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73

This seems like a very wrong medium to send such information via. Email is used for the same reasons Social Security Numbers get re-used as account identifiers in the US: Ubiquity. Not everyone has a Facebook account. Not everyone has a Twitter account. But almost certainly, anyone with Internet access has an email account. It is a reasonable expectation ...


25

While you correctly identified problems with e-mail, a mail based verification is still considered sufficiently secure for many cases. While there are alternatives like SMS based verification, automated phone call or even snail mail, these are not as easy and cheap to use as e-mail. The optimal security measures are usually a balance between usability (i.e. ...


13

Email is the least worst option. It's not just the ubiquity of email. Email is federated, standard protocol. No one entity controls email. Email is a marketplace. You choose your email provider. Don't trust them? Take your business elsewhere. There's thousands and, from an authentication perspective, they are all equivalent. You can even run your own service,...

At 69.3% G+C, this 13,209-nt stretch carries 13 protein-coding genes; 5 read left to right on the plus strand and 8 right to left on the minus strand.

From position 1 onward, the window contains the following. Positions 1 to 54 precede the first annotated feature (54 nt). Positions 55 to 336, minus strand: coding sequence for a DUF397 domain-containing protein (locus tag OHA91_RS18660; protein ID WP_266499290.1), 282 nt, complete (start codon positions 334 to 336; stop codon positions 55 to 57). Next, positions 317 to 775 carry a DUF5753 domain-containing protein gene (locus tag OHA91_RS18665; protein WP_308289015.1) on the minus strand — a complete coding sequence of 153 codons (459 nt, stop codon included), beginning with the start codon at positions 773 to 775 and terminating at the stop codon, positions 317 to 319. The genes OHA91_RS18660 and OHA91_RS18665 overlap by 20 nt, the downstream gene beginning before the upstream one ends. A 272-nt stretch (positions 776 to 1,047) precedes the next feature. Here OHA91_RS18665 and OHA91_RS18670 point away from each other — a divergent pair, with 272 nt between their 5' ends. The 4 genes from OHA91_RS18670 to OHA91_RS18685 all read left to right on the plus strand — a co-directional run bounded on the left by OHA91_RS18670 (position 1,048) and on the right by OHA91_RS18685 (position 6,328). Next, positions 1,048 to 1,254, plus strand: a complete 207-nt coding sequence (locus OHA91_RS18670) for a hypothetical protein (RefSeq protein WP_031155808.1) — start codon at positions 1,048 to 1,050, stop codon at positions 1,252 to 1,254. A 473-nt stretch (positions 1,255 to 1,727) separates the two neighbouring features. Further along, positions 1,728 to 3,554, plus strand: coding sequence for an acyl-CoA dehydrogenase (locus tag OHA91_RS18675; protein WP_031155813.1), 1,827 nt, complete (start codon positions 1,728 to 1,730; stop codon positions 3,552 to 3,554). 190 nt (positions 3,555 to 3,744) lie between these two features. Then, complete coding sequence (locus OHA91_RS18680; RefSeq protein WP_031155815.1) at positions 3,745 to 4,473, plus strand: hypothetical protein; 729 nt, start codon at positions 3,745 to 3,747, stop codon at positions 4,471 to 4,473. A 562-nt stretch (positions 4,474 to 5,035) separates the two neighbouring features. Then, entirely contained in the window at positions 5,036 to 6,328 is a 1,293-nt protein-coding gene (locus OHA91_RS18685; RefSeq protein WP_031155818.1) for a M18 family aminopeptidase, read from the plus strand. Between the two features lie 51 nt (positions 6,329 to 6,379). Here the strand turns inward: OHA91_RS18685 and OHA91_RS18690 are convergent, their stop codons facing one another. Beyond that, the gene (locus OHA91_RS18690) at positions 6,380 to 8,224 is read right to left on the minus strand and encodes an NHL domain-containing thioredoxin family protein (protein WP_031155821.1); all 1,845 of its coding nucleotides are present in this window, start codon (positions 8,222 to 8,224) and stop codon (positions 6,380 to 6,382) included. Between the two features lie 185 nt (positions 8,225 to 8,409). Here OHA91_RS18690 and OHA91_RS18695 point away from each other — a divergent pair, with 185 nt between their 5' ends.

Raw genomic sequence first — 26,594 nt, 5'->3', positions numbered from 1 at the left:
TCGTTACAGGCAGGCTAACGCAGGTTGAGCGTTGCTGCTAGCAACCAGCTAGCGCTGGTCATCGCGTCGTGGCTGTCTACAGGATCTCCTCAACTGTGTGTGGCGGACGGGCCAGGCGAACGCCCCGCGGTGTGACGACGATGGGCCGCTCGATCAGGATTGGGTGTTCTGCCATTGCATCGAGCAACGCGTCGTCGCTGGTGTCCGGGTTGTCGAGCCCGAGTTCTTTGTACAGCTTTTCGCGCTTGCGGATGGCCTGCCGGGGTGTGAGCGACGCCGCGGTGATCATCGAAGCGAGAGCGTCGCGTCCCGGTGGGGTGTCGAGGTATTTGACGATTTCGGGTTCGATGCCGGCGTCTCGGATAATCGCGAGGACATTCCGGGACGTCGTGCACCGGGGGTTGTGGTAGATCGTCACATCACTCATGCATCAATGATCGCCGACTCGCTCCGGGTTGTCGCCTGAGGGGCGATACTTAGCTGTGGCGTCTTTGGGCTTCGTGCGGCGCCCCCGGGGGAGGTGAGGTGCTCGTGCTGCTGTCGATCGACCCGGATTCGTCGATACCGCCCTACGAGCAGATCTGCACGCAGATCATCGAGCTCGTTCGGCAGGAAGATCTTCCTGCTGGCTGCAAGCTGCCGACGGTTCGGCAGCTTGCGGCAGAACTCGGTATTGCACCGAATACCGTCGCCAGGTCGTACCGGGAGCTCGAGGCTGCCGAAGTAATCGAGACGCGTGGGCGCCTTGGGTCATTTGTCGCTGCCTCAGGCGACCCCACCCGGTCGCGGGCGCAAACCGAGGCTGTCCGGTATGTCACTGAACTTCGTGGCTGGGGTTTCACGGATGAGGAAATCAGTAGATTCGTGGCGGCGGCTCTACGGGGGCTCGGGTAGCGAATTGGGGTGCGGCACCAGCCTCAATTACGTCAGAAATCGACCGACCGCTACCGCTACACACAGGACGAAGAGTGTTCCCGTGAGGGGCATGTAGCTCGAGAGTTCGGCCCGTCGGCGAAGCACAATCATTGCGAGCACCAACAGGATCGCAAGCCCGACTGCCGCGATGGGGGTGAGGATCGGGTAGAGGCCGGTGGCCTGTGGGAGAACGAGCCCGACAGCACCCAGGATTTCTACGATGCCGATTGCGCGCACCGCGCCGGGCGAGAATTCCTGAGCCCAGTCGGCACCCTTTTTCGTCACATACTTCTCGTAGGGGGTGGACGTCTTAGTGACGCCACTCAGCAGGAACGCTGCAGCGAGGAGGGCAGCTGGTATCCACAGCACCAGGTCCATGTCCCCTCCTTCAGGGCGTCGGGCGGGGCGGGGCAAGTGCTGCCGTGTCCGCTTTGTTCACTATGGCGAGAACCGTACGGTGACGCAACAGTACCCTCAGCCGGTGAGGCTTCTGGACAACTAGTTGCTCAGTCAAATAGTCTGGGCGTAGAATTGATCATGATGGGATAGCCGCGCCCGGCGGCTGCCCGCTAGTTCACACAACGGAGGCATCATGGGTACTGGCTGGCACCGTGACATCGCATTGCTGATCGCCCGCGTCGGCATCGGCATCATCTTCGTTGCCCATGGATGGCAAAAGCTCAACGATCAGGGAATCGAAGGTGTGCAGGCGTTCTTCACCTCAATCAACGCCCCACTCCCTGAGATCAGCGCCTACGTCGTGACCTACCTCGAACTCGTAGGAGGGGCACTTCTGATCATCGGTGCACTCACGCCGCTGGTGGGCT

5

It is a simple method for low(/medium) security services with no obvious better alternative. IMHO it may be in many cases a reasonable compromise between usability and security without advertising identity of your "tracking device" (cellular phone number).


5

Face detection software is ubiquitous. There's no way to put up an image of your face and allow humans to recognize it but not computers. If you're putting your image online, expect it to be mined. You can make it a little more difficult for facial recognition software to know that it's looking at a face (which is sufficient to prevent it from knowing who it ...